Flag of South Australia
|Use||Civil and state flag|
The current state flag of South Australia, was officially adopted by the government of South Australia in 1904.
The flag is based on the defaced British Blue Ensign with the state badge located in the fly. The badge is a gold disc featuring a piping shrike with its wings outstretched. The badge is believed to have been originally designed by Robert Craig, a teacher at the School of Arts in Adelaide, and officially gazetted on 14 January 1904.
The first flag of South Australia was adopted in 1870. It too was a defaced British Blue Ensign, but with a black disc in the fly containing the Southern Cross and the two pointers (Alpha and Beta Centauri).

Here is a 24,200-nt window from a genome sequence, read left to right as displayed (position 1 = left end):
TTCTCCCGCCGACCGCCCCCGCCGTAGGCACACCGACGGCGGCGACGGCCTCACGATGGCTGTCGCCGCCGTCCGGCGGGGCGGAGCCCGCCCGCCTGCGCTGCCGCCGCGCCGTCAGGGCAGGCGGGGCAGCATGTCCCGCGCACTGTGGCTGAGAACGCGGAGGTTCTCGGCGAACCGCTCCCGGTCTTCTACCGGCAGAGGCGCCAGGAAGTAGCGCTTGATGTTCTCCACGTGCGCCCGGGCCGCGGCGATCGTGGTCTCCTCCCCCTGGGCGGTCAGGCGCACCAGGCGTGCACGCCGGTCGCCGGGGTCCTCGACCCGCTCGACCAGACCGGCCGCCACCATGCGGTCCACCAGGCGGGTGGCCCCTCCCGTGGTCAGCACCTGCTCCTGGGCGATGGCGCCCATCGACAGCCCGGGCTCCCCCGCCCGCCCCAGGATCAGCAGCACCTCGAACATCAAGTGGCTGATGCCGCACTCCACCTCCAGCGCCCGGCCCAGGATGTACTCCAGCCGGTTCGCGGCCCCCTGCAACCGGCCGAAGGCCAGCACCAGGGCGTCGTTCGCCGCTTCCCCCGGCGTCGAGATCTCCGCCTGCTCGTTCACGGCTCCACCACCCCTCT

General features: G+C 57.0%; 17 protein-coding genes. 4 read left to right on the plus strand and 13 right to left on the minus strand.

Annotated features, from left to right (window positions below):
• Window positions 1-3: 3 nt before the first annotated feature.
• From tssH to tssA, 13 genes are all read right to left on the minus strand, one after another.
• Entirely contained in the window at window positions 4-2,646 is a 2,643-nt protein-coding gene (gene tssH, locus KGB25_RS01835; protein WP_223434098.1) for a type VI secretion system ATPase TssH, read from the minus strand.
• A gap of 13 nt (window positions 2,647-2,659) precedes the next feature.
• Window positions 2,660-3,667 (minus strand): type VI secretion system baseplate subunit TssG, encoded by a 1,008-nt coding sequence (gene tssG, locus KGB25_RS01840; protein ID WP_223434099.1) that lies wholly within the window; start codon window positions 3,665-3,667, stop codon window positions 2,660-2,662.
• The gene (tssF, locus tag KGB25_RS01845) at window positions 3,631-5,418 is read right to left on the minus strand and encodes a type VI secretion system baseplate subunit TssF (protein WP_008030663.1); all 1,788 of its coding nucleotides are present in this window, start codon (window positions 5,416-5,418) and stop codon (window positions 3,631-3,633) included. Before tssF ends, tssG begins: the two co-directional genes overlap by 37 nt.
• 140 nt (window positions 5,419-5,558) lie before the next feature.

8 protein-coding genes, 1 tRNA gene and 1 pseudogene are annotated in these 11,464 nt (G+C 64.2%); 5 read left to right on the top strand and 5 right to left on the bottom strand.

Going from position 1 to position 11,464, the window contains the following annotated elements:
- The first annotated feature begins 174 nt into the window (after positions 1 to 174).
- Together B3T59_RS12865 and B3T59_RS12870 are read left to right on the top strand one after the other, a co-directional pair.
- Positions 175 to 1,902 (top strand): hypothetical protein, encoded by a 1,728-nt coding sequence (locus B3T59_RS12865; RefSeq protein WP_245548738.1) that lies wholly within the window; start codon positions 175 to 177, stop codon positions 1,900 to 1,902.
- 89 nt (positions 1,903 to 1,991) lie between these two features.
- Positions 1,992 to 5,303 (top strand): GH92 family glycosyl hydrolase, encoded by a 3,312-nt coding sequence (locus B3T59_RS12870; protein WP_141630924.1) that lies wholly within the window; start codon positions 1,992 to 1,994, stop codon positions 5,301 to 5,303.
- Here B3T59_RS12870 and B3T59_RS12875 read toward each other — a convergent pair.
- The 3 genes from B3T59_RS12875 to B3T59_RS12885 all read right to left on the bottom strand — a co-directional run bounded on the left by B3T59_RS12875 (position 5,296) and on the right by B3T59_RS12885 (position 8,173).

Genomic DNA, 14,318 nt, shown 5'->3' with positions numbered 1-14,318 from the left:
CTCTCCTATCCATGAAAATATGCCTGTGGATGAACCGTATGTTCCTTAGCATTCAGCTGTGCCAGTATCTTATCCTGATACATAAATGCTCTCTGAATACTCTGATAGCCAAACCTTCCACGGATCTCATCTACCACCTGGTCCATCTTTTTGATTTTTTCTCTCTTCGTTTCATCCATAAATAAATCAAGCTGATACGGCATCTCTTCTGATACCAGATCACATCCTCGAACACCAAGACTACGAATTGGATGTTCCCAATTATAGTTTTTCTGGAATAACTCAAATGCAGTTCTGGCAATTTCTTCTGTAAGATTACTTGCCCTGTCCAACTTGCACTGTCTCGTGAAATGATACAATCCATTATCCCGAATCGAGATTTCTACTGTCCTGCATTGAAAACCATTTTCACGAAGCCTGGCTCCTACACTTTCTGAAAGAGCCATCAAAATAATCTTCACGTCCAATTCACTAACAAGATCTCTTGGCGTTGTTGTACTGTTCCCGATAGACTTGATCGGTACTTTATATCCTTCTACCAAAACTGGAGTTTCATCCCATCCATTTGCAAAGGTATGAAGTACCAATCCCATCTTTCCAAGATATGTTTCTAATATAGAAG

South Australia then adopted a second flag in 1876, also a Blue Ensign, with a new badge. The badge design was an artistic rendition of the arrival of Britannia (a woman in flowing garb and holding a shield, representing the new settlers) meeting an Aboriginal sitting with a spear on a rocky shoreline. A kangaroo appears to be carved into the rocks behind the Aboriginal. This flag was adopted after a request from the Colonial Office for a new design over the old one due to its similarity to the flags of New Zealand and Victoria.
Proposal for a new flag
On 29 October 2016, a motion to adopt a new, "more multicultural" state flag was passed at the South Australian Labor Party conference. It has yet to be seen how the State Government will act on this proposal.
- Department of Premier & Cabinet > State Badge of South Australia Archived July 16, 2012, at the Wayback Machine Accessed 13 October 2011.
- State Government considers adopting a “more multicultural” South Australian flag The Advertiser, 29 October 2016. Accessed 14 December 2016.